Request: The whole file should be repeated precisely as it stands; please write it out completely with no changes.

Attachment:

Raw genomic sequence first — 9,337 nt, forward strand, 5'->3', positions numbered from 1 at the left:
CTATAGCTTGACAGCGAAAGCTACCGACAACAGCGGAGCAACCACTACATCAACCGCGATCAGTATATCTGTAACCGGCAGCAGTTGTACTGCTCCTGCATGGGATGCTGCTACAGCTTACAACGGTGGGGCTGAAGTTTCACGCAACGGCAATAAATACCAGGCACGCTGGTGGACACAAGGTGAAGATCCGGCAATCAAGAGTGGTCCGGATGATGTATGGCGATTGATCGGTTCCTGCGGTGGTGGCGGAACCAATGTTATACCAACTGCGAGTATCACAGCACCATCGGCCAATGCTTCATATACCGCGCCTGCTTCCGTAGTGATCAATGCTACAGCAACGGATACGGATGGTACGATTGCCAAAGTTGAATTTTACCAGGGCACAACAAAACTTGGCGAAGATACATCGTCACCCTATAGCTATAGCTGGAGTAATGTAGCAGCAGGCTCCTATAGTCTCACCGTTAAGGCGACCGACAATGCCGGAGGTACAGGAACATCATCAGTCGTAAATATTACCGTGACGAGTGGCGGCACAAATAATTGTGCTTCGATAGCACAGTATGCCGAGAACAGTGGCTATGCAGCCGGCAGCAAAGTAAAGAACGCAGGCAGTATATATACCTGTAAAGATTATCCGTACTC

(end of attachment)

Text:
Raw genomic sequence first — 9,337 nt, forward strand, 5'->3', positions numbered from 1 at the left:
CTATAGCTTGACAGCGAAAGCTACCGACAACAGCGGAGCAACCACTACATCAACCGCGATCAGTATATCTGTAACCGGCAGCAGTTGTACTGCTCCTGCATGGGATGCTGCTACAGCTTACAACGGTGGGGCTGAAGTTTCACGCAACGGCAATAAATACCAGGCACGCTGGTGGACACAAGGTGAAGATCCGGCAATCAAGAGTGGTCCGGATGATGTATGGCGATTGATCGGTTCCTGCGGTGGTGGCGGAACCAATGTTATACCAACTGCGAGTATCACAGCACCATCGGCCAATGCTTCATATACCGCGCCTGCTTCCGTAGTGATCAATGCTACAGCAACGGATACGGATGGTACGATTGCCAAAGTTGAATTTTACCAGGGCACAACAAAACTTGGCGAAGATACATCGTCACCCTATAGCTATAGCTGGAGTAATGTAGCAGCAGGCTCCTATAGTCTCACCGTTAAGGCGACCGACAATGCCGGAGGTACAGGAACATCATCAGTCGTAAATATTACCGTGACGAGTGGCGGCACAAATAATTGTGCTTCGATAGCACAGTATGCCGAGAACAGTGGCTATGCAGCCGGCAGCAAAGTAAAGAACGCAGGCAGTATATATACCTGTAAAGATTATCCGTACTC